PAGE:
PCB007 Magazine

PCB007-Feb2019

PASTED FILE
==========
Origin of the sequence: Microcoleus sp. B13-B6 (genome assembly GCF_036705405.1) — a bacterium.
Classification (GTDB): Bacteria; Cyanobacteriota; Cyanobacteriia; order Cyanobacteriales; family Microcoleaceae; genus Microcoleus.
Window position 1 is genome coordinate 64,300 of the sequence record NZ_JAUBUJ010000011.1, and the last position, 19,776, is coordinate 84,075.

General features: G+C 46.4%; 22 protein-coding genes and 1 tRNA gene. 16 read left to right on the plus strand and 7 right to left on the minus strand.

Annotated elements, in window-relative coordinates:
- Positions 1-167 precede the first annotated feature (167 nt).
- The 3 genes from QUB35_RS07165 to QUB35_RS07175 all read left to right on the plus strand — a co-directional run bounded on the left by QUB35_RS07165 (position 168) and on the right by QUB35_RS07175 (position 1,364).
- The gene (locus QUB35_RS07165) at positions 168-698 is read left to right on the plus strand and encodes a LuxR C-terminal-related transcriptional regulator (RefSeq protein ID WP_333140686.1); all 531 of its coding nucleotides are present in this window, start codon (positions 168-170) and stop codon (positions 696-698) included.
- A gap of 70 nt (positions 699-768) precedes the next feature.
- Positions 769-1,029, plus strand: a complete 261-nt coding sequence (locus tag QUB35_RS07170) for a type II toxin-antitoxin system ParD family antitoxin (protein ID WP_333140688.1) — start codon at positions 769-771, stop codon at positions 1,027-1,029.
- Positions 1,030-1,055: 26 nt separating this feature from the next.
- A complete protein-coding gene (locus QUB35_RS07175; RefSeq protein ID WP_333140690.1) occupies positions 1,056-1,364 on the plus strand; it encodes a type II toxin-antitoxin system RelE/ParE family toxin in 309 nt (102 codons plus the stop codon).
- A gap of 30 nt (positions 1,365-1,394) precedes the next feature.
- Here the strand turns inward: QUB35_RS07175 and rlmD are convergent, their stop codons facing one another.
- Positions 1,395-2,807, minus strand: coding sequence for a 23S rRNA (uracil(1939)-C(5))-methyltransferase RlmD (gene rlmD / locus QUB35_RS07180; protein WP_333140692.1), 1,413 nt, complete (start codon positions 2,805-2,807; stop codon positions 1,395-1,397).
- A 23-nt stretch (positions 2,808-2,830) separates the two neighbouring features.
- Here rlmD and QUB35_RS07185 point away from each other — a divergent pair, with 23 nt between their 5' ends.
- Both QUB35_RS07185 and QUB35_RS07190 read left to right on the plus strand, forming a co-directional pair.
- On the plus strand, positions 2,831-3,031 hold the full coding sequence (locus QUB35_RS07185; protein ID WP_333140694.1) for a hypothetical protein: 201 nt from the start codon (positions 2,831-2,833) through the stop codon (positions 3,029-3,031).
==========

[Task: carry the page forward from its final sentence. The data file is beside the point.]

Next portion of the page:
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46 PCB007 MAGAZINE I FEBRUARY 2019 are failing in a market that is generally grow- ing. There are a lot of dynamics involved. One of them, of course, is how companies approach sales and marketing. What trends are you see- ing overall? McNabb: What I'm seeing is companies are get- ting more sophisticated when it comes to ad- vancing their sales success. For instance, imag- ine that you make a medical device and have great sales with four out of the five hospitals in town. What we do at MRINetwork is look for the person who walks into that fifth hospi- tal and has everybody react with, "Nolan! It's good to see you." Who was a solid relationship within those accounts and can help us make that transi- tion more smoothly? If there's a distribu- tion network, who has worked with that network? It's that proven track record of success rather than hiring a probability of success. That is an important distinction. One of the favor- ites from my career is I worked with a com- pany that developed a cool new technology. It was a filter that would evacuate the carci- nogenic plume created by laser surgeries; you don't want to kill everyone in the operating room suite! They intended to sell the device to the hospitals directly, so that the hospitals could put one in every operating room. That seemed fair and made sense. But because I was in a position to be an ag- gregator of insight and was able to talk to so many smart people, one of them said, "Why don't they sell this on an OEM basis instead? They can attach one of those to each laser that they sell. Now, they sell a machine that doesn't kill people." The net effect was the company jumped from a one-million-dollar first year's sales expectation to four million dollars. Johnson: It's an easier sell to the hospital be- cause that feature is already built in. McNabb: Right. Another company I worked with was about to launch a new product that they were really excited about. They were com- peting in a market segment dominated by two powerful companies. They came to me and said, "We want someone with sales experience in this broad sector." I responded, "Why don't we find salespeople who have experience with this exact product?" They answered, "How can they? If they have gone to these customers for the last five years and said, 'This is the best there is,' how can they suddenly show up with our product?" I told them, "For the last five years, I brought you this because it was the best there was. Now, there's something better, so I've switched. I think you should switch too.'" It was very easy. They passed that first giant competitor in eight days, and it became the number one product in the world in their category in about nine months. Johnson: Wow. McNabb: Their success was way beyond ex- pectations, simply because they got a bit more strategic about how they approached the mar- ket. They reached #2 in eight days, and became #1 in less than nine months. Johnson: I'm going to give for you a thought experiment speaking from my industry. Let's use the example of a PCB manufacturing shop. They do a lot of chemical engineering and chemistry work. They manufacture the PCBs that then go into all electronics. The chips and connectors get attached to the PCB to become the finished working electronics. These fabricators make the boards to the customer's custom design. Teams design their boards, then submit them to a fabri- cation shop to manufacture them. Obvious- ly, there's a lot of this since the raw num- ber of boards being manufactured is on the rise. There are a lot of dynamics surrounding overseas production and then coming back, Terry McNabb

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